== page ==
The helicopters are designated as airborne from initial notification in 15 minutes during daylight hours, and 45 minutes at night. The aircraft respond to emergencies at sea, on inland waterways, offshore islands and mountains and cover the 32 counties. They can also assist in flooding, major inland emergencies, intra-hospital transfers, pollution, and can transport offshore firefighters and ambulance teams. The Irish Coast Guard volunteers units are expected to achieve a 90 per cent response time of departing from the station house in ten minutes from notification during daylight and 20 minutes at night. They are also expected to achieve a 90 per cent response time to the scene of the incident in less than 60 minutes from notification by day and 75 minutes at night, subject to geographical limitations.

Units are managed by an officer-in-charge (three stripes on the uniform) and a deputy officer in charge (two stripes). Each team is trained in search skills, first aid, setting up helicopter landing sites and a range of maritime skills, while certain units are also trained in cliff rescue.

Volunteers receive an allowance for time spent on exercises and call-outs. What is the difference between the Irish Coast Guard and the RNLI? The RNLI is a registered charity which has been saving lives at sea since 1824, and runs a 24/7 volunteer lifeboat service around the British and Irish coasts. It is a declared asset of the British Maritime and Coast Guard Agency and the Irish Coast Guard. Community Rescue Boats Ireland is a community rescue network of volunteers under the auspices of Water Safety Ireland.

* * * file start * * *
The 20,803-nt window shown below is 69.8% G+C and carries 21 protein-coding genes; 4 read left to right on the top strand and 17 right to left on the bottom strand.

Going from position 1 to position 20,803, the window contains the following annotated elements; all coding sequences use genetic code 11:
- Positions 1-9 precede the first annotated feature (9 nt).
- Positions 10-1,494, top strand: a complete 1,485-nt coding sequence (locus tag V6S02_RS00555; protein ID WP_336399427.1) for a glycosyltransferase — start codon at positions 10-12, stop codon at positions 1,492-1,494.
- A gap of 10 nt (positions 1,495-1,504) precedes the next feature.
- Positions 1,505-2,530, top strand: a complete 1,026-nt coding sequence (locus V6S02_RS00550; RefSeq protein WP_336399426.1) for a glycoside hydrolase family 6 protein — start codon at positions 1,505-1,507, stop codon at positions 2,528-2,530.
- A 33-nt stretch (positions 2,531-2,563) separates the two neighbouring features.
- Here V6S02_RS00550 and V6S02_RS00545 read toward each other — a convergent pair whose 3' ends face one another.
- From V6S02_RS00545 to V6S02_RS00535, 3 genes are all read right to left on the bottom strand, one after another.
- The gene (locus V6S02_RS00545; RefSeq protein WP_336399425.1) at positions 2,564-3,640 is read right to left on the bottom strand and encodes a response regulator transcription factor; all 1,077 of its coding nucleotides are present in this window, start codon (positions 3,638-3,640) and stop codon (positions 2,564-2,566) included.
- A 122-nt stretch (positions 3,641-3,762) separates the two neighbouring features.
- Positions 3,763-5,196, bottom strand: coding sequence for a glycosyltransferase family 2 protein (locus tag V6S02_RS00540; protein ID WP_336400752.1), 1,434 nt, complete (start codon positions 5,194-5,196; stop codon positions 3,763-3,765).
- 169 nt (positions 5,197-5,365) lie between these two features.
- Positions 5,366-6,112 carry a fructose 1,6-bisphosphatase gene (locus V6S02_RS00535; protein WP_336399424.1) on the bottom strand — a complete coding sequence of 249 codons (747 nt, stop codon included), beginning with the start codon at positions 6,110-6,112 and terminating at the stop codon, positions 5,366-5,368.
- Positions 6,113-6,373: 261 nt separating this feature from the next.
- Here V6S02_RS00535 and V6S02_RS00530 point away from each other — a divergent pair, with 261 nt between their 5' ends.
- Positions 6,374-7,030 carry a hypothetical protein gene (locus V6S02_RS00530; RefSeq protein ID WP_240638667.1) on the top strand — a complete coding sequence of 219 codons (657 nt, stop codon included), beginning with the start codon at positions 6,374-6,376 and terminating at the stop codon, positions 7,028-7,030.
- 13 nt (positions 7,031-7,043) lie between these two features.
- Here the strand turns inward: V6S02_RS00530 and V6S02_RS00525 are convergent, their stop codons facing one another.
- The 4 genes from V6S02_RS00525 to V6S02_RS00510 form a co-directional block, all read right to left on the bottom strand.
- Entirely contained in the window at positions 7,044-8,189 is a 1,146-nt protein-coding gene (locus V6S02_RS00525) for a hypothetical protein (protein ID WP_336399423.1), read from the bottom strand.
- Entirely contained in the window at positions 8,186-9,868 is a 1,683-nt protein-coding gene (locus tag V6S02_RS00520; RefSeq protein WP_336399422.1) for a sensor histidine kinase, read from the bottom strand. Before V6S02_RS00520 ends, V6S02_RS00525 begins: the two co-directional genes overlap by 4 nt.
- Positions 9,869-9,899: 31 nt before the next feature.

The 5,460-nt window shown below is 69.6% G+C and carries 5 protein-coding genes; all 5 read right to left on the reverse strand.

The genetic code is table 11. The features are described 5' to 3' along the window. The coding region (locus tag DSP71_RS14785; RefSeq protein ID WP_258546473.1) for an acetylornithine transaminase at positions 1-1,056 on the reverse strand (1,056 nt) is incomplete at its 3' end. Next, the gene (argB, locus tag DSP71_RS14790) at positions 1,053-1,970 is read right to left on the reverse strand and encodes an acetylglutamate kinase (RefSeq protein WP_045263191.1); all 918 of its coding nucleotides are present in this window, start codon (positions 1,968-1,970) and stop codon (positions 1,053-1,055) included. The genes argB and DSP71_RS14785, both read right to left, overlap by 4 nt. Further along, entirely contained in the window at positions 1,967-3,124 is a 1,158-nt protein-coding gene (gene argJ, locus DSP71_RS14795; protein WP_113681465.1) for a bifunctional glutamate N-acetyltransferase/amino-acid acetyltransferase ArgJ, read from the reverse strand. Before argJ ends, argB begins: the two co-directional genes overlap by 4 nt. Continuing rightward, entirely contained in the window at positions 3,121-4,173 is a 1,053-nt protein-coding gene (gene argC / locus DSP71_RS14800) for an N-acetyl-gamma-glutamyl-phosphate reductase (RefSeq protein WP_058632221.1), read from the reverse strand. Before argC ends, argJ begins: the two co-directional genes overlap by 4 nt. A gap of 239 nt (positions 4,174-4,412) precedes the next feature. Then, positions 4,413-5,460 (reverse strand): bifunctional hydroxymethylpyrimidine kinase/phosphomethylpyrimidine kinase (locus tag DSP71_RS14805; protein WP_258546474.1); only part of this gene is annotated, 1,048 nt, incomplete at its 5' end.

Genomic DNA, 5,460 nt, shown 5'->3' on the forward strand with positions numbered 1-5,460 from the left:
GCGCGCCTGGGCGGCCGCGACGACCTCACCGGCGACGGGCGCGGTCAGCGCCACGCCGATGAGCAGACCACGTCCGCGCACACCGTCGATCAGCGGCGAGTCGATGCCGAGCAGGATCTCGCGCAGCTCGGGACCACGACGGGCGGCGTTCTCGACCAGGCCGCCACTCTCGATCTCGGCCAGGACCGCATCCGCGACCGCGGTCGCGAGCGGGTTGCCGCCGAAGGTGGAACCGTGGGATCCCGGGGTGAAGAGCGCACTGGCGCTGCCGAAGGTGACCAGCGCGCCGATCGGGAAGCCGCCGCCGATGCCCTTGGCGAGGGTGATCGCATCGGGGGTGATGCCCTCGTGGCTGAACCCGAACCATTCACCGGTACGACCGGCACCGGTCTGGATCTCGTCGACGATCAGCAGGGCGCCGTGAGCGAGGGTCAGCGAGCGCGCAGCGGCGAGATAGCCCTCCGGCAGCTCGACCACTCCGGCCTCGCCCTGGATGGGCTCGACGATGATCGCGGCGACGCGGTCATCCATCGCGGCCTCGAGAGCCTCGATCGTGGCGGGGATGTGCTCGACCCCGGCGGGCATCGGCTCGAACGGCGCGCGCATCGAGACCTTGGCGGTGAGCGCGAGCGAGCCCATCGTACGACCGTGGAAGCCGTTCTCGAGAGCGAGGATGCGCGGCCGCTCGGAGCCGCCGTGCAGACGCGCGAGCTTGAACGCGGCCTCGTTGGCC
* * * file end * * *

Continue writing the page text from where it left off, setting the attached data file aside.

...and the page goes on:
No, it does not charge for rescue and nor do the RNLI or Community Rescue Boats Ireland.

The marine rescue centres maintain 19 VHF voice and DSC radio sites around the Irish coastline and a digital paging system. There are two VHF repeater test sites, four MF radio sites and two NAVTEX transmitter sites. Does Ireland have a national search and rescue plan? The first national search and rescue plan was published in July, 2019. It establishes the national framework for the overall development, deployment and improvement of search and rescue services within the Irish Search and Rescue Region and to meet domestic and international commitments. The purpose of the national search and rescue plan is to promote a planned and nationally coordinated search and rescue response to persons in distress at sea, in the air or on land.